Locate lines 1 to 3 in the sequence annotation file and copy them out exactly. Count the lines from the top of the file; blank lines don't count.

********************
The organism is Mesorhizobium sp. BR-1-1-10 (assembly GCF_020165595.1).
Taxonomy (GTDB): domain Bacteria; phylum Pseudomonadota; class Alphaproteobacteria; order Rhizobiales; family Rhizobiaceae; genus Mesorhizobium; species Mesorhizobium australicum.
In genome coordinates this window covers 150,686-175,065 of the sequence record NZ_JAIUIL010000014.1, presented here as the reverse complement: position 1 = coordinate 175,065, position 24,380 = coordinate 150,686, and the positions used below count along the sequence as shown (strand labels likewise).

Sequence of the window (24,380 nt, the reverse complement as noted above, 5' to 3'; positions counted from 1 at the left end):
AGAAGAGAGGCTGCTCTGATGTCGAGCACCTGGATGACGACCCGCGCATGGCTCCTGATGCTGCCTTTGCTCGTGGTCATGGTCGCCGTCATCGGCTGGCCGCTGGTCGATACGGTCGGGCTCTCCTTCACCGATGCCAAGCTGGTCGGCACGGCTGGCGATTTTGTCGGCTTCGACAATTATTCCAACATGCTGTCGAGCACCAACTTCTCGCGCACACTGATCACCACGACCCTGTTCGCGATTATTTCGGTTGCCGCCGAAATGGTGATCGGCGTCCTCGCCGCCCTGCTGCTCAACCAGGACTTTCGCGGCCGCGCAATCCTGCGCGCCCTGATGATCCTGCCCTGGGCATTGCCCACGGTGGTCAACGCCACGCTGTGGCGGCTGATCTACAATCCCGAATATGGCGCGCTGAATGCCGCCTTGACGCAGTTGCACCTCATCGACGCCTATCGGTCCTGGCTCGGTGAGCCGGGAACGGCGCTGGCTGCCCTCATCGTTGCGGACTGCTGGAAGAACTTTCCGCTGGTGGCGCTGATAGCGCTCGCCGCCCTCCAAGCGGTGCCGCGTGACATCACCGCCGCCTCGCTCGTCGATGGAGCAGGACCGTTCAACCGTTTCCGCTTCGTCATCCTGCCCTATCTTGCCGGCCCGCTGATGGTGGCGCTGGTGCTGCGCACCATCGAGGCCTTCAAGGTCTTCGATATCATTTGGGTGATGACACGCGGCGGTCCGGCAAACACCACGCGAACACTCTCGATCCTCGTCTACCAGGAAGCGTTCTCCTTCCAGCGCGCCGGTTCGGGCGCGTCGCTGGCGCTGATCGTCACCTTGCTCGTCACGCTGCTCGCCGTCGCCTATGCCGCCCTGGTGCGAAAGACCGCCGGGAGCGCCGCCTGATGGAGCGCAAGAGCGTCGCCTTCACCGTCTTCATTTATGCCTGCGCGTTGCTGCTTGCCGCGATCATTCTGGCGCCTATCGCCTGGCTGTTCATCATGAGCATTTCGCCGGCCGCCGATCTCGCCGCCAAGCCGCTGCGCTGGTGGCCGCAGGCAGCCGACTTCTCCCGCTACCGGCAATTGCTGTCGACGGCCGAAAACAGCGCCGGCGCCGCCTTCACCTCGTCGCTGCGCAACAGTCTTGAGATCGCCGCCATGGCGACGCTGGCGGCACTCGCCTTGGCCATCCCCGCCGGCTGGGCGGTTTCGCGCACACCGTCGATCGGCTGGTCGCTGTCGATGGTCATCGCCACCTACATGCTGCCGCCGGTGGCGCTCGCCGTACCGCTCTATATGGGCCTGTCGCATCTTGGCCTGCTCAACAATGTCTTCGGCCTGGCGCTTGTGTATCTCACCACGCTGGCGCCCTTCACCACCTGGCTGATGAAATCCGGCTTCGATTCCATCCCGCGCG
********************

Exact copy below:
The organism is Mesorhizobium sp. BR-1-1-10 (assembly GCF_020165595.1).
Taxonomy (GTDB): domain Bacteria; phylum Pseudomonadota; class Alphaproteobacteria; order Rhizobiales; family Rhizobiaceae; genus Mesorhizobium; species Mesorhizobium australicum.
In genome coordinates this window covers 150,686-175,065 of the sequence record NZ_JAIUIL010000014.1, presented here as the reverse complement: position 1 = coordinate 175,065, position 24,380 = coordinate 150,686, and the positions used below count along the sequence as shown (strand labels likewise).